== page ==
Children wait 16 months for mental health care in Kent

Woman holding her head in her hands
Image caption Mental health services had been 'neglected' in West Kent, Mr Clark said.

Children in need of mental health care in West Kent have been waiting up to 16 months for treatment.

The delay was revealed in a survey of GPs carried out by MP for Tunbridge Wells, Greg Clark, which also raised concerns about inappropriate referrals.

Further problems included a gap between adolescent and adult care services affecting patients aged 16 to 18.

NHS West Kent has now invested an extra £750,000 in the service, which should help another 1,000 children each year.

Conservative MP Mr Clark's survey, carried out in July last year, was prompted by complaints and concerns raised by parents and carers about Child and Adolescent Mental Health Services (CAMHS).

They said waiting times, often much longer than the 18-week NHS guidelines, were having a real impact on family life and patients' conditions.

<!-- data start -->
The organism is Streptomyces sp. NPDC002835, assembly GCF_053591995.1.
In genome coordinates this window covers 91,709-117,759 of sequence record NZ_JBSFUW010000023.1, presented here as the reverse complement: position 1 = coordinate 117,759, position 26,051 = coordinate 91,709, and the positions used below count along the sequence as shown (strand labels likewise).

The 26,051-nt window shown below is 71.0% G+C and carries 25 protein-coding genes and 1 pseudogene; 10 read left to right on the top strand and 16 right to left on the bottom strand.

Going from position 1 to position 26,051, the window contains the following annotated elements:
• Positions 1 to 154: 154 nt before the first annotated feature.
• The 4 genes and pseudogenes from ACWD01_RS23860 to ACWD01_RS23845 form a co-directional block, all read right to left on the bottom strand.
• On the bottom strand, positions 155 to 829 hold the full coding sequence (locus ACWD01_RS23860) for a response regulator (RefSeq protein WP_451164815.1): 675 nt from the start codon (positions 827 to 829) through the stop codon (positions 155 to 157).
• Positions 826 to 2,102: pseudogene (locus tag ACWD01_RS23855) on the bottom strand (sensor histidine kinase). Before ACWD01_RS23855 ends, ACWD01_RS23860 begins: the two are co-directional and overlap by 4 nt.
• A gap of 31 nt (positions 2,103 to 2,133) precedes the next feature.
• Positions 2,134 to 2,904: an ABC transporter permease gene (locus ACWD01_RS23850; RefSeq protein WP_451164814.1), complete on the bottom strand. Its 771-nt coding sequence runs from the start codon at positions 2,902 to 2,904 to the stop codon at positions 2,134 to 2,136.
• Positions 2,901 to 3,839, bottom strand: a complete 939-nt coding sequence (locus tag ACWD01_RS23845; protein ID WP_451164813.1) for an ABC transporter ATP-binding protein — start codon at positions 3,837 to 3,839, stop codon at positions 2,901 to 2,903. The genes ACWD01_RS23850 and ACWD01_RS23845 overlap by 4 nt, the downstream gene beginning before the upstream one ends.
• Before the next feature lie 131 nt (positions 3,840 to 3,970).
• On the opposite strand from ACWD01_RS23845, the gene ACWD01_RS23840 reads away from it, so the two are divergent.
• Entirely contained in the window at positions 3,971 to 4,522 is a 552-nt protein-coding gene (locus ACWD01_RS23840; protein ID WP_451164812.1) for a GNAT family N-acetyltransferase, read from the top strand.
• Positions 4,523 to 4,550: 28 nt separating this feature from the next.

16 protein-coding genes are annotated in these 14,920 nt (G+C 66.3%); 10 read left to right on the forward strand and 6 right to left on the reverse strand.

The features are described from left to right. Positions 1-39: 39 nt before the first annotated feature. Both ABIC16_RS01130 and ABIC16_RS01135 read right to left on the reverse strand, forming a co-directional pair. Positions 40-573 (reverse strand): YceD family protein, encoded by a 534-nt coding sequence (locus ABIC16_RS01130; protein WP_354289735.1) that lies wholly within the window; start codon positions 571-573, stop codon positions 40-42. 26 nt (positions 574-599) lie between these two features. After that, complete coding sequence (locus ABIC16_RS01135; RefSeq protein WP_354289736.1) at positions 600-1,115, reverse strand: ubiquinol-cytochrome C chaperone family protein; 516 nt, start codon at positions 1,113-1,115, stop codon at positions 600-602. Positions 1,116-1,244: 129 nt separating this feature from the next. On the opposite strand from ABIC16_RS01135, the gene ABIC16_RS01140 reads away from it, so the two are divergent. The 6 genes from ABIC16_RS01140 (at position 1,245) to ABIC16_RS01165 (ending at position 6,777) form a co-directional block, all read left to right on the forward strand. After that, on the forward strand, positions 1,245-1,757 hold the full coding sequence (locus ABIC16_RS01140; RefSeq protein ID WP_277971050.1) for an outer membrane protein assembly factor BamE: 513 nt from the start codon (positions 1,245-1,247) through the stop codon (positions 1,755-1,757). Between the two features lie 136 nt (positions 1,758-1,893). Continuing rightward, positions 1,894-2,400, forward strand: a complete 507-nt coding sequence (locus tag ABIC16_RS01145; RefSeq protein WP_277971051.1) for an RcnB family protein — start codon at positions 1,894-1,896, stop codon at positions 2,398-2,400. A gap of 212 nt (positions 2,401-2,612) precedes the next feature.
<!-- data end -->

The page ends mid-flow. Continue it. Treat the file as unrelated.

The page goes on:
'Saddened by stories'

"Compared to other areas of health, mental health services are all too often neglected and this was certainly the case in West Kent," Mr Clark said.

"I was very saddened by the stories parents and carers were telling me. I am delighted, therefore, that local health chiefs have finally agreed to address some of the problems."

Improvements to the service will see specialist nurses made available every day and out of hours to provide assessments for under-18s at Darent Valley Hospital, Maidstone Hospital and Tunbridge Wells Hospital at Pembury.

A specific package for young people newly diagnosed with mental health problems will be introduced, while the transition from CAMHS to adult services will be improved.

Young people with Attention Deficit Hyperactivity Disorder (ADHD) in north west Kent will be offered access to support clinics and home visits in times of crisis.

Helen Buckingham, deputy chief executive of the three Kent and Medway Primary Care Trusts, said: "We recognise the importance of protecting young people's mental health and wellbeing, and this investment will be a great boost to local services."

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